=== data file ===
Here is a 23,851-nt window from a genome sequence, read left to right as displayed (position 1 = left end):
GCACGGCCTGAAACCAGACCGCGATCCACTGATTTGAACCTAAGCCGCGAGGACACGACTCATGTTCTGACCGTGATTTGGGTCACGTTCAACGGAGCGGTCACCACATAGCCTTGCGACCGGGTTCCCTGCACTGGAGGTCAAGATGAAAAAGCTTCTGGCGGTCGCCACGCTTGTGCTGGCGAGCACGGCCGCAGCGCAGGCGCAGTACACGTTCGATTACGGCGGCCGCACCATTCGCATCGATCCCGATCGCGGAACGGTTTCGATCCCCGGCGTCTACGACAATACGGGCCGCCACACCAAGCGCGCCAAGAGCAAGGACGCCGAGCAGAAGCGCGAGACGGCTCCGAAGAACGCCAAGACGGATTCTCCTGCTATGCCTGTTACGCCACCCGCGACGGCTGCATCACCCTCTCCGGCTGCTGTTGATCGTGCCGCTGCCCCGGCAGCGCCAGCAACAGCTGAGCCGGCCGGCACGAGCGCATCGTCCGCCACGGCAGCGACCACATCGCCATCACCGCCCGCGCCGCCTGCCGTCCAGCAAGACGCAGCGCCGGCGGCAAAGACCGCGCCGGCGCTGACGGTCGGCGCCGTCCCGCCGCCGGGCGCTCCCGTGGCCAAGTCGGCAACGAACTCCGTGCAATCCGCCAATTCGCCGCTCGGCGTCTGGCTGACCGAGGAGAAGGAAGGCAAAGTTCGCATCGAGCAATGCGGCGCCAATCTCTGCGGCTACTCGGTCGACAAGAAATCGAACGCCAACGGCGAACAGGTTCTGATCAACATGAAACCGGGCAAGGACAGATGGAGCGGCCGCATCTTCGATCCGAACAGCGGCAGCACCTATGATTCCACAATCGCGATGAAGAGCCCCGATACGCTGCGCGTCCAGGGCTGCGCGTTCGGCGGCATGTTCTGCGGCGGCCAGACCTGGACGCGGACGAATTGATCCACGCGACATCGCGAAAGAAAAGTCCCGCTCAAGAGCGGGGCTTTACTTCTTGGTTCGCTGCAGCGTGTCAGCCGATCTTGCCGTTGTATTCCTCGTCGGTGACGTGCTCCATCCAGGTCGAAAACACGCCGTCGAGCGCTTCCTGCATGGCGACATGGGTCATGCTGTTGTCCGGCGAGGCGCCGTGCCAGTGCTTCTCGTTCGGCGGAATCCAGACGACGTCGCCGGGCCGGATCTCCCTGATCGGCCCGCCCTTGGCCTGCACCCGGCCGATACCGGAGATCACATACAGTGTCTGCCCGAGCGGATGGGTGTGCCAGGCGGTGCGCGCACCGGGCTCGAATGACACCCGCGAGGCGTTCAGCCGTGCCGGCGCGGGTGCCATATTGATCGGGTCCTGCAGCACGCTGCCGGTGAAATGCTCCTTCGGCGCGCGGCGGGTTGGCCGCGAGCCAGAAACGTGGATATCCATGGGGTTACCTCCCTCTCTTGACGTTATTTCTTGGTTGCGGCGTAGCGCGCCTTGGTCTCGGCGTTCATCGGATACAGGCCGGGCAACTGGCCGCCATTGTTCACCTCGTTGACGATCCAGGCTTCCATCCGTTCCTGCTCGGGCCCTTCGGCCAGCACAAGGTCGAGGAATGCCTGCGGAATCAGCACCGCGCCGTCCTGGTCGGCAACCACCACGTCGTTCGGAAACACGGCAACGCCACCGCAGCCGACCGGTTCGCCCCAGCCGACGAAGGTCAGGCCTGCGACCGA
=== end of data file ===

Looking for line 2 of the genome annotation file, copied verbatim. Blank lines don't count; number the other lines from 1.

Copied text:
GCACGGCCTGAAACCAGACCGCGATCCACTGATTTGAACCTAAGCCGCGAGGACACGACTCATGTTCTGACCGTGATTTGGGTCACGTTCAACGGAGCGGTCACCACATAGCCTTGCGACCGGGTTCCCTGCACTGGAGGTCAAGATGAAAAAGCTTCTGGCGGTCGCCACGCTTGTGCTGGCGAGCACGGCCGCAGCGCAGGCGCAGTACACGTTCGATTACGGCGGCCGCACCATTCGCATCGATCCCGATCGCGGAACGGTTTCGATCCCCGGCGTCTACGACAATACGGGCCGCCACACCAAGCGCGCCAAGAGCAAGGACGCCGAGCAGAAGCGCGAGACGGCTCCGAAGAACGCCAAGACGGATTCTCCTGCTATGCCTGTTACGCCACCCGCGACGGCTGCATCACCCTCTCCGGCTGCTGTTGATCGTGCCGCTGCCCCGGCAGCGCCAGCAACAGCTGAGCCGGCCGGCACGAGCGCATCGTCCGCCACGGCAGCGACCACATCGCCATCACCGCCCGCGCCGCCTGCCGTCCAGCAAGACGCAGCGCCGGCGGCAAAGACCGCGCCGGCGCTGACGGTCGGCGCCGTCCCGCCGCCGGGCGCTCCCGTGGCCAAGTCGGCAACGAACTCCGTGCAATCCGCCAATTCGCCGCTCGGCGTCTGGCTGACCGAGGAGAAGGAAGGCAAAGTTCGCATCGAGCAATGCGGCGCCAATCTCTGCGGCTACTCGGTCGACAAGAAATCGAACGCCAACGGCGAACAGGTTCTGATCAACATGAAACCGGGCAAGGACAGATGGAGCGGCCGCATCTTCGATCCGAACAGCGGCAGCACCTATGATTCCACAATCGCGATGAAGAGCCCCGATACGCTGCGCGTCCAGGGCTGCGCGTTCGGCGGCATGTTCTGCGGCGGCCAGACCTGGACGCGGACGAATTGATCCACGCGACATCGCGAAAGAAAAGTCCCGCTCAAGAGCGGGGCTTTACTTCTTGGTTCGCTGCAGCGTGTCAGCCGATCTTGCCGTTGTATTCCTCGTCGGTGACGTGCTCCATCCAGGTCGAAAACACGCCGTCGAGCGCTTCCTGCATGGCGACATGGGTCATGCTGTTGTCCGGCGAGGCGCCGTGCCAGTGCTTCTCGTTCGGCGGAATCCAGACGACGTCGCCGGGCCGGATCTCCCTGATCGGCCCGCCCTTGGCCTGCACCCGGCCGATACCGGAGATCACATACAGTGTCTGCCCGAGCGGATGGGTGTGCCAGGCGGTGCGCGCACCGGGCTCGAATGACACCCGCGAGGCGTTCAGCCGTGCCGGCGCGGGTGCCATATTGATCGGGTCCTGCAGCACGCTGCCGGTGAAATGCTCCTTCGGCGCGCGGCGGGTTGGCCGCGAGCCAGAAACGTGGATATCCATGGGGTTACCTCCCTCTCTTGACGTTATTTCTTGGTTGCGGCGTAGCGCGCCTTGGTCTCGGCGTTCATCGGATACAGGCCGGGCAACTGGCCGCCATTGTTCACCTCGTTGACGATCCAGGCTTCCATCCGTTCCTGCTCGGGCCCTTCGGCCAGCACAAGGTCGAGGAATGCCTGCGGAATCAGCACCGCGCCGTCCTGGTCGGCAACCACCACGTCGTTCGGAAACACGGCAACGCCACCGCAGCCGACCGGTTCGCCCCAGCCGACGAAGGTCAGGCCTGCGACCGA